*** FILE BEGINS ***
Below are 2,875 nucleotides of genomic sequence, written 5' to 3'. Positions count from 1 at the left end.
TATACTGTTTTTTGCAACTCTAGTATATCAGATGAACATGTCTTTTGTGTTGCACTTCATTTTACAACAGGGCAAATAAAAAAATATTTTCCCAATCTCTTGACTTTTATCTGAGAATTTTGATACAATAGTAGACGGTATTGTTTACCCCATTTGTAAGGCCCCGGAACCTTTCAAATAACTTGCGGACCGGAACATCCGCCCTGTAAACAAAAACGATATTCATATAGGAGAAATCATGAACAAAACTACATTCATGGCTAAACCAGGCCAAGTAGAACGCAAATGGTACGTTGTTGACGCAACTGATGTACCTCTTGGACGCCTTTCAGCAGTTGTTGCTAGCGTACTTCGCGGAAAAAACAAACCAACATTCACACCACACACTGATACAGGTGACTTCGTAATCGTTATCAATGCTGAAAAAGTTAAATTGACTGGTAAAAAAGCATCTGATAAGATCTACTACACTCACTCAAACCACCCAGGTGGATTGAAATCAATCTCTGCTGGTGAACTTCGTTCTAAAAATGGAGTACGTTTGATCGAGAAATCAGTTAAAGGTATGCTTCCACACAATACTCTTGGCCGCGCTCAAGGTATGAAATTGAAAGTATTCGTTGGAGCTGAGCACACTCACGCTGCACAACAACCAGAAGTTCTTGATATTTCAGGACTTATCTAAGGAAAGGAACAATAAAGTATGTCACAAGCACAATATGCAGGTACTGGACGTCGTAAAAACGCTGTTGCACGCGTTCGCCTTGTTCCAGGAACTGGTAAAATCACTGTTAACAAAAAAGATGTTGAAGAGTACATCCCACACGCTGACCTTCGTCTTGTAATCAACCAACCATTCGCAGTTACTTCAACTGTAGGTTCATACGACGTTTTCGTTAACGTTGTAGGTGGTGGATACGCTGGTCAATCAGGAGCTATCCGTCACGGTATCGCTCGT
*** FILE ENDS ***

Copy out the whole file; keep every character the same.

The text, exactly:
Below are 2,875 nucleotides of genomic sequence, written 5' to 3'. Positions count from 1 at the left end.
TATACTGTTTTTTGCAACTCTAGTATATCAGATGAACATGTCTTTTGTGTTGCACTTCATTTTACAACAGGGCAAATAAAAAAATATTTTCCCAATCTCTTGACTTTTATCTGAGAATTTTGATACAATAGTAGACGGTATTGTTTACCCCATTTGTAAGGCCCCGGAACCTTTCAAATAACTTGCGGACCGGAACATCCGCCCTGTAAACAAAAACGATATTCATATAGGAGAAATCATGAACAAAACTACATTCATGGCTAAACCAGGCCAAGTAGAACGCAAATGGTACGTTGTTGACGCAACTGATGTACCTCTTGGACGCCTTTCAGCAGTTGTTGCTAGCGTACTTCGCGGAAAAAACAAACCAACATTCACACCACACACTGATACAGGTGACTTCGTAATCGTTATCAATGCTGAAAAAGTTAAATTGACTGGTAAAAAAGCATCTGATAAGATCTACTACACTCACTCAAACCACCCAGGTGGATTGAAATCAATCTCTGCTGGTGAACTTCGTTCTAAAAATGGAGTACGTTTGATCGAGAAATCAGTTAAAGGTATGCTTCCACACAATACTCTTGGCCGCGCTCAAGGTATGAAATTGAAAGTATTCGTTGGAGCTGAGCACACTCACGCTGCACAACAACCAGAAGTTCTTGATATTTCAGGACTTATCTAAGGAAAGGAACAATAAAGTATGTCACAAGCACAATATGCAGGTACTGGACGTCGTAAAAACGCTGTTGCACGCGTTCGCCTTGTTCCAGGAACTGGTAAAATCACTGTTAACAAAAAAGATGTTGAAGAGTACATCCCACACGCTGACCTTCGTCTTGTAATCAACCAACCATTCGCAGTTACTTCAACTGTAGGTTCATACGACGTTTTCGTTAACGTTGTAGGTGGTGGATACGCTGGTCAATCAGGAGCTATCCGTCACGGTATCGCTCGT